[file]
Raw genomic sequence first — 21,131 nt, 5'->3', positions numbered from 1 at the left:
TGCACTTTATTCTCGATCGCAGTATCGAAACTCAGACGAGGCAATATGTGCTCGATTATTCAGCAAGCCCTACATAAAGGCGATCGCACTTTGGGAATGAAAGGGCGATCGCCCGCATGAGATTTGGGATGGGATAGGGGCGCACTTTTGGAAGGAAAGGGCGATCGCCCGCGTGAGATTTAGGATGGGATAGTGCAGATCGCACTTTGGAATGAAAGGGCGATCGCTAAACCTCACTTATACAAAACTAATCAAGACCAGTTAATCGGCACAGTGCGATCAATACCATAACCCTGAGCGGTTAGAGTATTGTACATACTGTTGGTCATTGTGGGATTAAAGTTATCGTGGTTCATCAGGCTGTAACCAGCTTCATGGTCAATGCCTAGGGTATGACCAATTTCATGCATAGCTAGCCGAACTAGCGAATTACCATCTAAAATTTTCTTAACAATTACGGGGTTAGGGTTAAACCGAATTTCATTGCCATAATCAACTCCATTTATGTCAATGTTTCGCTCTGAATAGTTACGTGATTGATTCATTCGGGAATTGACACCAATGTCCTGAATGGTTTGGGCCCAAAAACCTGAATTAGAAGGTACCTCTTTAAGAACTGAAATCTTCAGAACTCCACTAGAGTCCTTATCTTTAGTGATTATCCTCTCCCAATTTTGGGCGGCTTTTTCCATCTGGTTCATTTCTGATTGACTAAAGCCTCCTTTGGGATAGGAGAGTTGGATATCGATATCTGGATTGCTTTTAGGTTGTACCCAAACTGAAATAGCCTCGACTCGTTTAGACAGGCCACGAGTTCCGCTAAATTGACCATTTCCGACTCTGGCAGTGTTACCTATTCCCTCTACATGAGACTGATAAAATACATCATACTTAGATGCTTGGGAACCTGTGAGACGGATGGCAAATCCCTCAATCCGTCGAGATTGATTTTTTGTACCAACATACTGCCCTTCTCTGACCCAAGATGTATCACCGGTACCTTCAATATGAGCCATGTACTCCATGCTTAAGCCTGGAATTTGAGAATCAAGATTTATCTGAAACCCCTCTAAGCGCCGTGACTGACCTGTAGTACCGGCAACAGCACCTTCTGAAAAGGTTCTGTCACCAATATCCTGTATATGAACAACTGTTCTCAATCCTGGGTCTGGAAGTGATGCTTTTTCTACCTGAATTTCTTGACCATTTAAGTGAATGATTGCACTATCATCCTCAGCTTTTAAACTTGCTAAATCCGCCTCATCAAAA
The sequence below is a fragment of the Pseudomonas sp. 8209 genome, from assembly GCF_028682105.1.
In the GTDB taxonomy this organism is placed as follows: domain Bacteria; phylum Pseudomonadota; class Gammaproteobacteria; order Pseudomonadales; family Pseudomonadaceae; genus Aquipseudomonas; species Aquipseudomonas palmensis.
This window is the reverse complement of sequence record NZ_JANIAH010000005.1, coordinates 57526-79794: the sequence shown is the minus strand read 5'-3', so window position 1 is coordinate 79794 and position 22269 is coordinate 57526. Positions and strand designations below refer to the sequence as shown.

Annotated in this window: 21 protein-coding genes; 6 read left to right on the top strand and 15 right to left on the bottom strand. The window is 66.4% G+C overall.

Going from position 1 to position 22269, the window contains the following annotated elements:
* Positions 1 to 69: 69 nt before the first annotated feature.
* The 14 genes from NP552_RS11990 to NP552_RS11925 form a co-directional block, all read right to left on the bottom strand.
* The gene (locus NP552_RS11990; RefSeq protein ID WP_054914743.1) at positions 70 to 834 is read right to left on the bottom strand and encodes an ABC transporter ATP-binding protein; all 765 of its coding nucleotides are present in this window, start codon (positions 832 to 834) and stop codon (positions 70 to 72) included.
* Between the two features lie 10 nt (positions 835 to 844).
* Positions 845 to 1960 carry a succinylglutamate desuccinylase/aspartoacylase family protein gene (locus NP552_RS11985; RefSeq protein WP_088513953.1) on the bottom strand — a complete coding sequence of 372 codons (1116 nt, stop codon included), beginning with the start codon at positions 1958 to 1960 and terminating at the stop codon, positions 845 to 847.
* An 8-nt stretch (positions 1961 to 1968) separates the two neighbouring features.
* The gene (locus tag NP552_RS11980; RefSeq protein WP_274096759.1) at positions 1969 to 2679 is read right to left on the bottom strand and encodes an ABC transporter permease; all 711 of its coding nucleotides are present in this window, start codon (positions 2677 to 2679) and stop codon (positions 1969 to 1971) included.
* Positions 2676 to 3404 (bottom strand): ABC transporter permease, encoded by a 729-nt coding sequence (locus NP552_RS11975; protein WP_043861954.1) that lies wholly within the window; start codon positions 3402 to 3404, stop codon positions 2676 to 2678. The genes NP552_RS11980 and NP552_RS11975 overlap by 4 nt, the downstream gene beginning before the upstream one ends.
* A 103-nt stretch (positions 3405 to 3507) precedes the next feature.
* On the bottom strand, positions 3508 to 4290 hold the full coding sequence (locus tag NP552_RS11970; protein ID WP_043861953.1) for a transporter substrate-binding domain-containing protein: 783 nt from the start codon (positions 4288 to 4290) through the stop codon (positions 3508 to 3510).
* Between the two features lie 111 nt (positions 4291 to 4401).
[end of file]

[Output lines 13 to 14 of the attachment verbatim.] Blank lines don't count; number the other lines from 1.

* An 8-nt stretch (positions 1961 to 1968) separates the two neighbouring features.
* The gene (locus tag NP552_RS11980; RefSeq protein WP_274096759.1) at positions 1969 to 2679 is read right to left on the bottom strand and encodes an ABC transporter permease; all 711 of its coding nucleotides are present in this window, start codon (positions 2677 to 2679) and stop codon (positions 1969 to 1971) included.